A Reason To Spread the Word About the Child Tax Credit

Number of the Day: The most relevant or interesting figure in personal finance

6.4 Million

The Balance

That’s how many children may be missing out on the newly expanded child tax credit their families are eligible for, according to a new estimate, shrinking the potential reduction in child poverty rates by more than half.

Many low-income families had never qualified for the credit before, and getting the funds to them—up to $3,600 per child—is challenging if they don’t make enough money to file a tax return. Those who don’t file taxes must register for the credit online, but the Jain Family Institute, a nonprofit group, estimates many families aren’t. In fact, the money may be missing so many eligible families that instead of cutting child poverty by more than 40%—something the Congressional Research Service and other researchers predicted earlier—it will only reduce it by 11% to 18%, the institute said in a study published last week.

Overhauled by the American Rescue Plan pandemic relief bill in March, the 2021 child tax credit not only got bigger (the maximum went from $2,000 to between $3,000 and $3,600 per child, depending on age and family income,) but was expanded to cover low-income families who didn’t make enough money to claim an offset to taxes in the past.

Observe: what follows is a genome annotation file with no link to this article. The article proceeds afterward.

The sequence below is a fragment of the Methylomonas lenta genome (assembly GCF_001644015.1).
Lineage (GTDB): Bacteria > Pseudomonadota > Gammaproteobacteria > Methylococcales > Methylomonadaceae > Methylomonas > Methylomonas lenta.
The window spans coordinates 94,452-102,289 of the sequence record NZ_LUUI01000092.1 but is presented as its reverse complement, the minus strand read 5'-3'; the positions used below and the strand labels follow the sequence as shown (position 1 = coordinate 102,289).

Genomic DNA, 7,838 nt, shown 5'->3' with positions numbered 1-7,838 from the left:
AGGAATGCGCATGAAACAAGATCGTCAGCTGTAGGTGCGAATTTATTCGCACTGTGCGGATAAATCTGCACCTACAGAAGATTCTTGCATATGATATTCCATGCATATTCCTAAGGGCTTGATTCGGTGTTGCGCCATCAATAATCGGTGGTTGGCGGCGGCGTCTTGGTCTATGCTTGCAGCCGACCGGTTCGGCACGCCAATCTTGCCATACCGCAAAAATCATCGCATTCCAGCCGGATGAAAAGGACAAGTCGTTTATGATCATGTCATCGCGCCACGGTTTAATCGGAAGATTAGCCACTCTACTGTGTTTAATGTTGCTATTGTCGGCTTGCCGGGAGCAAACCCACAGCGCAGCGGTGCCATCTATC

The Jain Family Institute researchers suggested the government consider other outreach efforts, including automatically registering children for the credit at birth or if they’re enrolled in other benefit programs. 

Democrats on Capitol Hill have proposed doing just that, as well as extending the 2021 changes to the tax credit through 2025, as President Joe Biden has called for. The changes are part of an ambitious $3.5 trillion spending package being hashed out by lawmakers on the House Ways and Means Committee this week.


Half of the 2021 credit is being distributed as a monthly payment of up to $300 per child unless parents opt out of them. The next round will land in bank accounts Wednesday.

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The Balance uses only high-quality sources, including peer-reviewed studies, to support the facts within our articles. Read our editorial process to learn more about how we fact-check and keep our content accurate, reliable, and trustworthy.
  1. Jain Family Institute. “Assessing Non-Filer Rates and Poverty Impacts for the American Rescue Plan Act’s Expanded CTC.”

  2. House Ways and Means Committee. “Subtitle F - Infrastructure Financing and Community Development,” Page 31.

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